David Cameron attacks Major government in AV campaign

April 23, 2011 - 0:0

David Cameron has used John Major’s 1997 administration as an example of a “bad government” that can be swept away by the current voting system.

The prime minister picked the most recent Conservative-only government to illustrate why the proposed Alternative Vote system should be opposed. He said removing tired governments was vital to democracy.
When the country “desperately needed to get rid of that (Labour) government” in 1979, they were able to elect Margaret Thatcher, he said.
“We also remember 1997 and I think we know in 1997 the country needed change. Again it was a decisive result,” he added. His criticism came as a surprise because Mr. Cameron is close to Sir John Major and occasionally uses him to support specific policy ideas.
Mr. Cameron admitted that Cabinet divisions over changing the voting system had led to a “choppy” period for the Coalition.
The prime minister said he has had to take on a high-profile role in the No to AV campaign, angering Nick Clegg, his deputy, who believed he had assurances that Mr. Cameron would not engage so prominently in opposing AV.
With two weeks to go before the referendum, tensions have boiled over with both sides engaging in increasingly bitter rows over campaign tactics.
Mr. Cameron said: “This is obviously for Coalition going to be quite a choppy period because we have embarked on a referendum where we’re on different sides.
“I’m passionate 'No’ is the right answer, Nick is equally passionate that 'Yes’ is. Once it’s over we will make sure the Coalition is, and remains, strong.”
The Liberal Democrat leader is privately said to be angry that Mr. Cameron has so vocally backed first-past-the-post. But Mr. Cameron said: “There’s an independent No campaign and an independent Yes campaign and absolutely Nick Clegg and I should make arguments in a very reasonable way and I think we’re both doing that.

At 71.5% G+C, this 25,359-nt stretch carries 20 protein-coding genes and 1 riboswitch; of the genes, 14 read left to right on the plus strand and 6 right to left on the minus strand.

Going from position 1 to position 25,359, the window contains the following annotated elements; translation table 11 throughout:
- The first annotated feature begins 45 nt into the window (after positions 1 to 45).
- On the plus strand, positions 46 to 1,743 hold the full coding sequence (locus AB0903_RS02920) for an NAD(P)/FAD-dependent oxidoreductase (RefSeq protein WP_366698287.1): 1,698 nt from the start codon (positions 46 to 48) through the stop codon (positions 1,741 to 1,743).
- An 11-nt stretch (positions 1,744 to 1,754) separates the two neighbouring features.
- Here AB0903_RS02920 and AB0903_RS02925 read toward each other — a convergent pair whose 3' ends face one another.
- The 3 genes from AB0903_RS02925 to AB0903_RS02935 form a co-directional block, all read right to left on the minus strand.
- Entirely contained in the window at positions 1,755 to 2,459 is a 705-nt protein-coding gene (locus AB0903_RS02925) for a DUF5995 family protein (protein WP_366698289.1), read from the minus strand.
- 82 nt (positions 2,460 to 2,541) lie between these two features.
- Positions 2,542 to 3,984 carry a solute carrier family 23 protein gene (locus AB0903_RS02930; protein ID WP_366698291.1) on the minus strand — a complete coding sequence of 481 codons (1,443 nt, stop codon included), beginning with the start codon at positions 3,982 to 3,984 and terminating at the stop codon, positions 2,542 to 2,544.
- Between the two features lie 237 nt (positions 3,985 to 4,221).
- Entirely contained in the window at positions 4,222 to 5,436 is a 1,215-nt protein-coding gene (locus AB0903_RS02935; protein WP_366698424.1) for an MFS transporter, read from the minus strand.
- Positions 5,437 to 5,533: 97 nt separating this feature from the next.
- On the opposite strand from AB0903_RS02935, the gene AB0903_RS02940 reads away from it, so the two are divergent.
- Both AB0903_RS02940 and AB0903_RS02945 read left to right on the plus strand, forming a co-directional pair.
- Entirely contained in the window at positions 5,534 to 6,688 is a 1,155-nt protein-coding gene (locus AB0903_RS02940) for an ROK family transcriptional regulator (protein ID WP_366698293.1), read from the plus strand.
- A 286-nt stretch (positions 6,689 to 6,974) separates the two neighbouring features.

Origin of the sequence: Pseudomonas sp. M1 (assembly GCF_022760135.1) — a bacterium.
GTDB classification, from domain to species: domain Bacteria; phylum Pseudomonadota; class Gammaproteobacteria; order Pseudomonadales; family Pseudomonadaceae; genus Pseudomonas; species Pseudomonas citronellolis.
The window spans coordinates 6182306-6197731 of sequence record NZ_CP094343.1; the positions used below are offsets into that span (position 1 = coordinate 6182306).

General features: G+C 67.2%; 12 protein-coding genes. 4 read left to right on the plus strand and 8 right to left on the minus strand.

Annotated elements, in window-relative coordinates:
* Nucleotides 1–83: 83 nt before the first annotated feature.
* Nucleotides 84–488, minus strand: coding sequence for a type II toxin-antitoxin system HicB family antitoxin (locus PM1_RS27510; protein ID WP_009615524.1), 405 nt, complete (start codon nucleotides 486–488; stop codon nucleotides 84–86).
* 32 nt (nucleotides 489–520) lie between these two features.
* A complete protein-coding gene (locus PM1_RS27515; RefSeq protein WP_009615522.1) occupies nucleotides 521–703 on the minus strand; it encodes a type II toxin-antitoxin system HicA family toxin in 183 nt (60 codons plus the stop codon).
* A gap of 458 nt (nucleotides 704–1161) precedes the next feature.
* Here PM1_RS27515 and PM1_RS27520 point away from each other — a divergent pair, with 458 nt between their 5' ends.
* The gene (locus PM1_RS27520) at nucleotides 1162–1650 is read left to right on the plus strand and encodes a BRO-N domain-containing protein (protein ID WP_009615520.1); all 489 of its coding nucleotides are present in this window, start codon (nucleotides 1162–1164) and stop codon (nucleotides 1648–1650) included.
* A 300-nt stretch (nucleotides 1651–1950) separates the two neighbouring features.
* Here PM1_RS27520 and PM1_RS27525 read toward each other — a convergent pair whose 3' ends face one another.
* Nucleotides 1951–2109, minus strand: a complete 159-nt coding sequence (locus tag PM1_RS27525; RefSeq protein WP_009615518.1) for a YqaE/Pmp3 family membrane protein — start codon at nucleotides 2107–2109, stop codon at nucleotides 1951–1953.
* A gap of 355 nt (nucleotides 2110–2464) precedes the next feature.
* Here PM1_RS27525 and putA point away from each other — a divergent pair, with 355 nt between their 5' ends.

“Both campaigns have ended up with more politicians in than perhaps either of us had hoped, but I am taking quite a high profile in the campaign, it’s important.”
A poll published today shows that the over-50s are likely to vote against changing the current system. It is a significant blow to the Yes campaign as older voters are most likely to make the effort to vote on May 5. Only 32 percent favored AV in the survey by Saga magazine.
Mr. Clegg argued in The Daily Telegraph this week that AV would help clean up politics after the expenses scandal.
In a rare speech for the Yes campaign, he made a party political criticism of Labour for leaving Britain with a record deficit and said Labour was “treating the British people like fools”.
That partisan intervention irritated Labour supporters of AV. Will Straw, a Labour activist and pro-AV campaigner, said Mr. Clegg’s speech was “spectacularly badly judged. Since Labour voters are swing voters he would have done far better to reach out.” A poll this week put the No campaign 16 points ahead.
(Source: Daily Telegraph)